# metrics: RMSE, Expected Log Likelihood and KL Divergence Between Two... In monomvn: Estimation for MVN and Student-t Data with Monotone Missingness

## Description

These functions calculate the root-mean-squared-error, the expected log likelihood, and Kullback-Leibler (KL) divergence (a.k.a. distance), between two multivariate normal (MVN) distributions described by their mean vector and covariance matrix

## Usage

 ```1 2 3``` ```rmse.muS(mu1, S1, mu2, S2) Ellik.norm(mu1, S1, mu2, S2, quiet=FALSE) kl.norm(mu1, S1, mu2, S2, quiet=FALSE, symm=FALSE) ```

## Arguments

 `mu1` mean vector of first (estimated) MVN `S1` covariance matrix of first (estimated) MVN `mu2` mean vector of second (true, baseline, or comparator) MVN `S2` covariance matrix of second (true, baseline, or comparator) MVN `quiet` when `FALSE` (default) `symm` when `TRUE` a symmetrized version of the KL divergence is used; see the note below

## Details

The root-mean-squared-error is calculated between the entries of the mean vectors, and the upper-triangular part of the covariance matrices (including the diagonal).

The KL divergence is given by the formula:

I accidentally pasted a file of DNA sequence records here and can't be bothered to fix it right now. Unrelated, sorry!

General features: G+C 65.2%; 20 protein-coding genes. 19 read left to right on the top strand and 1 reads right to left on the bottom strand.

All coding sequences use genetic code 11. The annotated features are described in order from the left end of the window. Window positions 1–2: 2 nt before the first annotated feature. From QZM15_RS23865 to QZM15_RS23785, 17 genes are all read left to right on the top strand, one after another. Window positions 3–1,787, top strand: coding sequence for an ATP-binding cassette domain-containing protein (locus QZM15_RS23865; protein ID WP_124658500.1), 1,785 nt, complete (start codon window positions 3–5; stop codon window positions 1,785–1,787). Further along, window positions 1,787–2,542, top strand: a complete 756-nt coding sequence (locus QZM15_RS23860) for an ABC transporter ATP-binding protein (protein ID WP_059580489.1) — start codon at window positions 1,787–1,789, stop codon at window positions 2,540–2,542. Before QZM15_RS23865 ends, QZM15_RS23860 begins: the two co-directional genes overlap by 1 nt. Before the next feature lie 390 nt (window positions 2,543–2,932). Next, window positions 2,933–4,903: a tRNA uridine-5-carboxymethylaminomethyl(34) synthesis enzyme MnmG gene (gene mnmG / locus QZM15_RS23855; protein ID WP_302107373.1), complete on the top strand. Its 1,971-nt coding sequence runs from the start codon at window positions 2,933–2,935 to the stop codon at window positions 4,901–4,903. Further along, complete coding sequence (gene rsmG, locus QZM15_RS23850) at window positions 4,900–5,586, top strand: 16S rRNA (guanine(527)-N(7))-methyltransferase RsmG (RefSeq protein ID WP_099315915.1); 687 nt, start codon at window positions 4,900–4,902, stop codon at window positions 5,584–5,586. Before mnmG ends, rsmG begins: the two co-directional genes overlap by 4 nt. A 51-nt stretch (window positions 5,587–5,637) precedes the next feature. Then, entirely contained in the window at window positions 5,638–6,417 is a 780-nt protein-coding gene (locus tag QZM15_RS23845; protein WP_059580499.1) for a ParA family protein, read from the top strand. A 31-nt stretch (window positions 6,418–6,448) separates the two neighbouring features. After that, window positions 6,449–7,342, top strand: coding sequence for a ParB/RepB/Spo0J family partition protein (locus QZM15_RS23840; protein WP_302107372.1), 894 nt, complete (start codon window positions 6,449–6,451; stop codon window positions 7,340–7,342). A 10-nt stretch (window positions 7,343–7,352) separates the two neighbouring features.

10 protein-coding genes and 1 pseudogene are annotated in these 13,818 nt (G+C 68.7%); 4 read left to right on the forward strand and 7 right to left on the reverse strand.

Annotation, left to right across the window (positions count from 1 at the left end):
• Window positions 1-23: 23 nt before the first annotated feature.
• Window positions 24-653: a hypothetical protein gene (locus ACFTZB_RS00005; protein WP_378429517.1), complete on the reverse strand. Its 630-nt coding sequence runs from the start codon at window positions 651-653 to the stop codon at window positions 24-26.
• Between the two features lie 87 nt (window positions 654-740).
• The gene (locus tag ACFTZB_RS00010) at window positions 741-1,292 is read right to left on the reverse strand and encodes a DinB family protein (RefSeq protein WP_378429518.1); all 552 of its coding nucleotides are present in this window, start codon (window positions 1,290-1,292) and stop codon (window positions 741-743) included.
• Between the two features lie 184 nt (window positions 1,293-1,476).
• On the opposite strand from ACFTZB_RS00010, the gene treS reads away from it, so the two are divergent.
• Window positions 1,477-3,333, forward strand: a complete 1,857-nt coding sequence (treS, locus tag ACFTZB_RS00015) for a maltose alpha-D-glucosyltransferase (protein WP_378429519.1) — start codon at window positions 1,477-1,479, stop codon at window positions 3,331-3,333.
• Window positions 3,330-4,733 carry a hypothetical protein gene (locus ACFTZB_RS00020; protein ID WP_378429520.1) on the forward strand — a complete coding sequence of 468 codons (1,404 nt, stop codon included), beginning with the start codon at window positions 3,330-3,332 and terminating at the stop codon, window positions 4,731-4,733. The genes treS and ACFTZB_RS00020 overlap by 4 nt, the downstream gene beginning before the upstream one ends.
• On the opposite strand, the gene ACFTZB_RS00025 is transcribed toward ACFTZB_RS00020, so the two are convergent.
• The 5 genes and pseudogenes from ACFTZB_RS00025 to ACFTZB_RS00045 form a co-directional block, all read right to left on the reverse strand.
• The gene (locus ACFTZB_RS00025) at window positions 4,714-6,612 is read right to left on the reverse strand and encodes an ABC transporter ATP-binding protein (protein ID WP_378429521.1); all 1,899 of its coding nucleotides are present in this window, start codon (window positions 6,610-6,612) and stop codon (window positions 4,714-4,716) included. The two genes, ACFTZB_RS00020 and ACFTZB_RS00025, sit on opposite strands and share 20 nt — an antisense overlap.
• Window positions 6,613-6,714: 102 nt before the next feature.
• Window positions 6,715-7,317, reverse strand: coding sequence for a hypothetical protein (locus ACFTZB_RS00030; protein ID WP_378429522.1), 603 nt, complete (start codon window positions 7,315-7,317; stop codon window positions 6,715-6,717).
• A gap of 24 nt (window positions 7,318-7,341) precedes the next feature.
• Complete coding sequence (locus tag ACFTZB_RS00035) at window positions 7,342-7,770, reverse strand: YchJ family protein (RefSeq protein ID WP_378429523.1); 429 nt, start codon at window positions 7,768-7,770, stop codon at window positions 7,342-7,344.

0.5 (log(|S1|/|S2|) + tr(inv(S1)S2) + t(mu1-m2)inv(S2)(mu1-mu2) - N)

where N is `length(mu1)`, and must agree with the dimensions of the other parameters. Note that the parameterization used involves swapped arguments compared to some other references, e.g., as provided by Wikipedia. See note below.

The expected log likelihood can be formulated in terms of the KL divergence. That is, the expected log likelihood of data simulated from the normal distribution with parameters `mu2` and `S2` under the estimated normal with parameters `mu1` and `S1` is given by

-0.5 ln((2 pi e)^N |S2|) - kl.norm(mu1, S1, mu2, S2).

## Value

In the case of the expected log likelihood the result is a real number. The RMSE is a positive real number. The KL divergence method returns a positive real number depicting the distance between the two normal distributions

## Note

The KL-divergence is not symmetric. Therefore

`kl.norm(mu1,S1,mu2,S2) != kl.norm(mu2,S2,mu1,S1).`

But a symmetric metric can be constructed from

`0.5 * (kl.norm(mu1,S1,mu2,S2) + kl.norm(mu2,S2,mu1,S1))`

or by using `symm = TRUE`. The arguments are reversed compared to some other references, like Wikipedia. To match those versions use `kl.norm(mu2, S2, mu1, s1)`

## Author(s)

Robert B. Gramacy rbg@vt.edu

## Examples

 ``` 1 2 3 4 5 6 7 8 9 10 11 12 13 14 15 16 17 18 19 20``` ```mu1 <- rnorm(5) s1 <- matrix(rnorm(100), ncol=5) S1 <- t(s1) %*% s1 mu2 <- rnorm(5) s2 <- matrix(rnorm(100), ncol=5) S2 <- t(s2) %*% s2 ## RMSE rmse.muS(mu1, S1, mu2, S2) ## expected log likelihood Ellik.norm(mu1, S1, mu2, S2) ## KL is not symmetric kl.norm(mu1, S1, mu2, S2) kl.norm(mu2, S2, mu1, S1) ## symmetric version kl.norm(mu2, S2, mu1, S1, symm=TRUE) ```

### Example output

```Loading required package: pls

Attaching package: 'pls'

The following object is masked from 'package:stats':